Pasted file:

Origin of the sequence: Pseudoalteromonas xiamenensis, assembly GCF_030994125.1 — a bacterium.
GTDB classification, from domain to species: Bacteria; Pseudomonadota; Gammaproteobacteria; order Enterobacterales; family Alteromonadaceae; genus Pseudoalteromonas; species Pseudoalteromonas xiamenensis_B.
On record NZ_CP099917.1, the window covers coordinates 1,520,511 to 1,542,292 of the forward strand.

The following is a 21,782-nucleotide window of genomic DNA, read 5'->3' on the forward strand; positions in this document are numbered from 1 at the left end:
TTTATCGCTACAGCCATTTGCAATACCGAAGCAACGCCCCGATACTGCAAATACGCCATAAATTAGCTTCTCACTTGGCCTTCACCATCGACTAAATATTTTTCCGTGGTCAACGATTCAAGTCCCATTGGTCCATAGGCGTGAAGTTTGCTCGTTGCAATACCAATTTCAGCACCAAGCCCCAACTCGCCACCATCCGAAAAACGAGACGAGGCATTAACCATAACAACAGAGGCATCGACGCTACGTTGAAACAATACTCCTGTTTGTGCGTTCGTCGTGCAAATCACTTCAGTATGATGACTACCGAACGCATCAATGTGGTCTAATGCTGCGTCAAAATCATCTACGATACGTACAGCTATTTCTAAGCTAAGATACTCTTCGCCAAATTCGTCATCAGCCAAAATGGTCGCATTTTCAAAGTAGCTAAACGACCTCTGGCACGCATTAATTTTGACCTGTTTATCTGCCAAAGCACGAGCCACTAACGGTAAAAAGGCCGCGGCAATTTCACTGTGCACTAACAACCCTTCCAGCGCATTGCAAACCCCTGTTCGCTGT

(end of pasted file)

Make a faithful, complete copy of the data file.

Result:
Origin of the sequence: Pseudoalteromonas xiamenensis, assembly GCF_030994125.1 — a bacterium.
GTDB classification, from domain to species: Bacteria; Pseudomonadota; Gammaproteobacteria; order Enterobacterales; family Alteromonadaceae; genus Pseudoalteromonas; species Pseudoalteromonas xiamenensis_B.
On record NZ_CP099917.1, the window covers coordinates 1,520,511 to 1,542,292 of the forward strand.

The following is a 21,782-nucleotide window of genomic DNA, read 5'->3' on the forward strand; positions in this document are numbered from 1 at the left end:
TTTATCGCTACAGCCATTTGCAATACCGAAGCAACGCCCCGATACTGCAAATACGCCATAAATTAGCTTCTCACTTGGCCTTCACCATCGACTAAATATTTTTCCGTGGTCAACGATTCAAGTCCCATTGGTCCATAGGCGTGAAGTTTGCTCGTTGCAATACCAATTTCAGCACCAAGCCCCAACTCGCCACCATCCGAAAAACGAGACGAGGCATTAACCATAACAACAGAGGCATCGACGCTACGTTGAAACAATACTCCTGTTTGTGCGTTCGTCGTGCAAATCACTTCAGTATGATGACTACCGAACGCATCAATGTGGTCTAATGCTGCGTCAAAATCATCTACGATACGTACAGCTATTTCTAAGCTAAGATACTCTTCGCCAAATTCGTCATCAGCCAAAATGGTCGCATTTTCAAAGTAGCTAAACGACCTCTGGCACGCATTAATTTTGACCTGTTTATCTGCCAAAGCACGAGCCACTAACGGTAAAAAGGCCGCGGCAATTTCACTGTGCACTAACAACCCTTCCAGCGCATTGCAAACCCCTGTTCGCTGT